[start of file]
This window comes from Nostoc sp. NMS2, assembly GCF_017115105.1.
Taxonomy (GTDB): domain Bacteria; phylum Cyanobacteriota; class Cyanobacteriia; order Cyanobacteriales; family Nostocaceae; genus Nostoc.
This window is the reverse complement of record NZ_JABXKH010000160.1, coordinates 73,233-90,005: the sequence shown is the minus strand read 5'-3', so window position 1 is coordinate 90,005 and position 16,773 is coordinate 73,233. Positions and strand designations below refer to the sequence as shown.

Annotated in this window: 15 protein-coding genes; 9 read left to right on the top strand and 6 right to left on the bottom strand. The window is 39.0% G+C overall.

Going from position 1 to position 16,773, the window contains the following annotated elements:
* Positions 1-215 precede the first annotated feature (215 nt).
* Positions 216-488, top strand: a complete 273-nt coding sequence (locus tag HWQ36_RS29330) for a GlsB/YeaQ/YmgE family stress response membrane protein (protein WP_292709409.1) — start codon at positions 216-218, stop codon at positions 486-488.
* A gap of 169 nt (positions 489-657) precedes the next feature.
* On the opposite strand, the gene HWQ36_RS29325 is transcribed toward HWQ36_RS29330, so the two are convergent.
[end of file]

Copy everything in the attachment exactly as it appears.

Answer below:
This window comes from Nostoc sp. NMS2, assembly GCF_017115105.1.
Taxonomy (GTDB): domain Bacteria; phylum Cyanobacteriota; class Cyanobacteriia; order Cyanobacteriales; family Nostocaceae; genus Nostoc.
This window is the reverse complement of record NZ_JABXKH010000160.1, coordinates 73,233-90,005: the sequence shown is the minus strand read 5'-3', so window position 1 is coordinate 90,005 and position 16,773 is coordinate 73,233. Positions and strand designations below refer to the sequence as shown.

Annotated in this window: 15 protein-coding genes; 9 read left to right on the top strand and 6 right to left on the bottom strand. The window is 39.0% G+C overall.

Going from position 1 to position 16,773, the window contains the following annotated elements:
* Positions 1-215 precede the first annotated feature (215 nt).
* Positions 216-488, top strand: a complete 273-nt coding sequence (locus tag HWQ36_RS29330) for a GlsB/YeaQ/YmgE family stress response membrane protein (protein WP_292709409.1) — start codon at positions 216-218, stop codon at positions 486-488.
* A gap of 169 nt (positions 489-657) precedes the next feature.
* On the opposite strand, the gene HWQ36_RS29325 is transcribed toward HWQ36_RS29330, so the two are convergent.